"Taking part in the farm tours is like exploring. I haven't been to Visalia before, so it was interesting; I didn't realize how much land was here and how much citrus was here," Perez said, adding that much of the conference value came from "the connections I've made and the people I've met."

Shasta College student Danielle Nuttall, a collegiate YF&R member in Tehama County, said she loves taking part in YF&R and attending the annual conference.

"I joined YF&R so that I could get involved and meet people my age that were also super-passionate about agriculture," Nuttall said. "I love the experience. I love getting to see agriculture from different counties across the state because it's different in every county; I've learned so much about things I've never known, and I've met a lot of friends."

At an awards banquet that closed the conference, the YF&R program presented its Star YF&R Award to Shay McCluskey of Butte County for her involvement with her local YF&R committee, agricultural community and in educating students about agriculture.

The Sonoma-Marin YF&R Committee was honored as Committee of the Year, and other county YF&R committees were honored for excellence: Kern County YF&R for involvement in Harvest for All; Butte County YF&R for the most innovative event; and Sonoma-Marin YF&R for community involvement.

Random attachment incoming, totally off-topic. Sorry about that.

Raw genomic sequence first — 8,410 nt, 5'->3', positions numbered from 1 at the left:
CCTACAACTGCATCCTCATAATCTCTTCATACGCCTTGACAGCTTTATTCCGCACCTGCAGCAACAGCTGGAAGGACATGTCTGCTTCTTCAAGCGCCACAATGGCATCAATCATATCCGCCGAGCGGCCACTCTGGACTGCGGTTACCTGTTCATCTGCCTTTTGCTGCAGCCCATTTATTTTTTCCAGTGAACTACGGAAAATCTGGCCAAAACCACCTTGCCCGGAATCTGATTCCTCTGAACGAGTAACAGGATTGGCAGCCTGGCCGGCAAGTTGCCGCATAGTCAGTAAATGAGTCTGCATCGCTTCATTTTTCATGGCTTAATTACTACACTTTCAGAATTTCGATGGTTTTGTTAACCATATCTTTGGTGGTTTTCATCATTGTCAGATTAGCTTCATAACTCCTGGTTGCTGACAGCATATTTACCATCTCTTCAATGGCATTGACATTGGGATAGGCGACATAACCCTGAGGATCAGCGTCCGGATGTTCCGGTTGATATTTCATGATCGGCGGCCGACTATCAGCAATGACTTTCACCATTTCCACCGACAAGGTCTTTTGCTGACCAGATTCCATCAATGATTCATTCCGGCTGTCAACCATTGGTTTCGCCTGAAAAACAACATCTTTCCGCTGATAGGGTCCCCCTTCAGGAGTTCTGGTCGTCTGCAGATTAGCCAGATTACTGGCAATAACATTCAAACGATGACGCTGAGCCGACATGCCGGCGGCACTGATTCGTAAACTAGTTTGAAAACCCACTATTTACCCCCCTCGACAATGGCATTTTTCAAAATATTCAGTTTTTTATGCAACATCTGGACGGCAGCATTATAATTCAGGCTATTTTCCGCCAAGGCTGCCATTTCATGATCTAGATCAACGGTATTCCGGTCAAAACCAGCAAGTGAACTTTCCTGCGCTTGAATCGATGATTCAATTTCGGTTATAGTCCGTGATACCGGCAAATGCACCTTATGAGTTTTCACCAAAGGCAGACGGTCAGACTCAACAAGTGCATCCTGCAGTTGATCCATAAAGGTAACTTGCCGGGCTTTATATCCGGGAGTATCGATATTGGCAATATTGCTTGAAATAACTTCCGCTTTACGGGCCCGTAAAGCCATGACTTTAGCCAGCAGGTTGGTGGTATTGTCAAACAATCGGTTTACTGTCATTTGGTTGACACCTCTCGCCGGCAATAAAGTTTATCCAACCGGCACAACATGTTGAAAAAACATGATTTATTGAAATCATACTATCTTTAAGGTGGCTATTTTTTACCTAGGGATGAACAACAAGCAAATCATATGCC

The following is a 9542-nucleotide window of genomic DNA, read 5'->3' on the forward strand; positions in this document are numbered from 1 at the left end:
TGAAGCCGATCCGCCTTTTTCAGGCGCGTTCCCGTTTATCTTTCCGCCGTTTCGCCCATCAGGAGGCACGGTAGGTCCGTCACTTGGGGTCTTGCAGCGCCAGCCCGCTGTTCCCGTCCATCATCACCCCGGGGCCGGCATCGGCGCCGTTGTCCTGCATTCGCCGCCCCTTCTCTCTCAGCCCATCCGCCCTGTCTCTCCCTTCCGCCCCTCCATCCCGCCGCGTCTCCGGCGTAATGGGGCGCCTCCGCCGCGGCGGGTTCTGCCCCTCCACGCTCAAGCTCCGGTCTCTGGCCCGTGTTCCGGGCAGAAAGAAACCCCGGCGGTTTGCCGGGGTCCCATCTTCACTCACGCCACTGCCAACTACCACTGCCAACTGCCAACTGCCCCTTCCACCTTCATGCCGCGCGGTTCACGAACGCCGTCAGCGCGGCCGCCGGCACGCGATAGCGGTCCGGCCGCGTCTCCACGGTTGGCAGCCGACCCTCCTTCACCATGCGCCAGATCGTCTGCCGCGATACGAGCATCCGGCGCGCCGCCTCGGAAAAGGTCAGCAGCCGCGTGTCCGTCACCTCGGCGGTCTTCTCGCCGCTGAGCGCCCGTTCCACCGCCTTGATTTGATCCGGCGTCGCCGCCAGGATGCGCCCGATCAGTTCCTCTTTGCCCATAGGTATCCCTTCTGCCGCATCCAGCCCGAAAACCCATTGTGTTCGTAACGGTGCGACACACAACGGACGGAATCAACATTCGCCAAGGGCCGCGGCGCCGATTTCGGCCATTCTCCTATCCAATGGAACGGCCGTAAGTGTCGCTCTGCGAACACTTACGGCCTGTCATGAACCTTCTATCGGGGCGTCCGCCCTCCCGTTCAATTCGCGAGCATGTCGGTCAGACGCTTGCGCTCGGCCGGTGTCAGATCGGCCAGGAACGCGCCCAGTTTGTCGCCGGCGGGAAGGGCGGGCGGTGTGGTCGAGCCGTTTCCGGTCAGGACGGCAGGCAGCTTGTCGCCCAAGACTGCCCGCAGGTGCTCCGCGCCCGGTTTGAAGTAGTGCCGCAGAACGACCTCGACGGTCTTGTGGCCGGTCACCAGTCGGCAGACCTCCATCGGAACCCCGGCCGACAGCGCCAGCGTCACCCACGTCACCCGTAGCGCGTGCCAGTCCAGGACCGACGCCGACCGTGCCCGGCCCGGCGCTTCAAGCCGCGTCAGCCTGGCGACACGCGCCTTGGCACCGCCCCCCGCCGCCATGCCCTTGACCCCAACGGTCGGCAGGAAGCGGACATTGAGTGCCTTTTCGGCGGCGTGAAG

The conference also hosted the Collegiate Discussion Meet, won this year by Fresno State student Austin LaSalle of Firebaugh, who earned a $1,250 prize and a trip to the 2021 national YF&R conference.

As first runner-up in the contest, Fresno State student Jasmine Flores of Atwater received $750. Other finalists in the contest were Cal Poly San Luis Obispo student Armando Nevarez of Holtville and Fresno State student Andrew Skidmore of Atwater. Each earned $500.

Fresno State won the team competition and a $250 prize. Prizes for the contest were sponsored by Rabobank.

(Christine Souza is an assistant editor of Ag Alert. She may be contacted at

Permission for use is granted, however, credit must be made to the California Farm Bureau Federation when reprinting this item.

Special Reports



Special Issues

Special Sections